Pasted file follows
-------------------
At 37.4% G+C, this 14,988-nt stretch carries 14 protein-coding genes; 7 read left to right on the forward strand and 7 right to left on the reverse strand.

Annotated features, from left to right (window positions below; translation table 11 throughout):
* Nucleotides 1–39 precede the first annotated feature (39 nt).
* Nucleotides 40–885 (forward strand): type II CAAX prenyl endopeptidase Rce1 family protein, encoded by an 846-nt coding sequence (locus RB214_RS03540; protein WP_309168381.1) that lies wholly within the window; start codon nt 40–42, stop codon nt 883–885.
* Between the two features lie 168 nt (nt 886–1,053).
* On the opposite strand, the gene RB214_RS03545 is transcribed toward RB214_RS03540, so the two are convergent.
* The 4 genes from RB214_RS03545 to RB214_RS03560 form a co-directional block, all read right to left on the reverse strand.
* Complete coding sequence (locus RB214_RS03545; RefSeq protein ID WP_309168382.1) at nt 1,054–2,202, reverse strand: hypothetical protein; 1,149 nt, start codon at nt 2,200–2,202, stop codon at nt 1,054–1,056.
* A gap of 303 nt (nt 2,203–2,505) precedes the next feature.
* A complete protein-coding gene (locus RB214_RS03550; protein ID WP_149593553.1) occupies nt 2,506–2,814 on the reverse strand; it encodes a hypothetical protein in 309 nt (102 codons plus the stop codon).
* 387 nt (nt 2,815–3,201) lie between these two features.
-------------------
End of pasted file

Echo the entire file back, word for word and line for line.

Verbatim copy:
At 37.4% G+C, this 14,988-nt stretch carries 14 protein-coding genes; 7 read left to right on the forward strand and 7 right to left on the reverse strand.

Annotated features, from left to right (window positions below; translation table 11 throughout):
* Nucleotides 1–39 precede the first annotated feature (39 nt).
* Nucleotides 40–885 (forward strand): type II CAAX prenyl endopeptidase Rce1 family protein, encoded by an 846-nt coding sequence (locus RB214_RS03540; protein WP_309168381.1) that lies wholly within the window; start codon nt 40–42, stop codon nt 883–885.
* Between the two features lie 168 nt (nt 886–1,053).
* On the opposite strand, the gene RB214_RS03545 is transcribed toward RB214_RS03540, so the two are convergent.
* The 4 genes from RB214_RS03545 to RB214_RS03560 form a co-directional block, all read right to left on the reverse strand.
* Complete coding sequence (locus RB214_RS03545; RefSeq protein ID WP_309168382.1) at nt 1,054–2,202, reverse strand: hypothetical protein; 1,149 nt, start codon at nt 2,200–2,202, stop codon at nt 1,054–1,056.
* A gap of 303 nt (nt 2,203–2,505) precedes the next feature.
* A complete protein-coding gene (locus RB214_RS03550; protein ID WP_149593553.1) occupies nt 2,506–2,814 on the reverse strand; it encodes a hypothetical protein in 309 nt (102 codons plus the stop codon).
* 387 nt (nt 2,815–3,201) lie between these two features.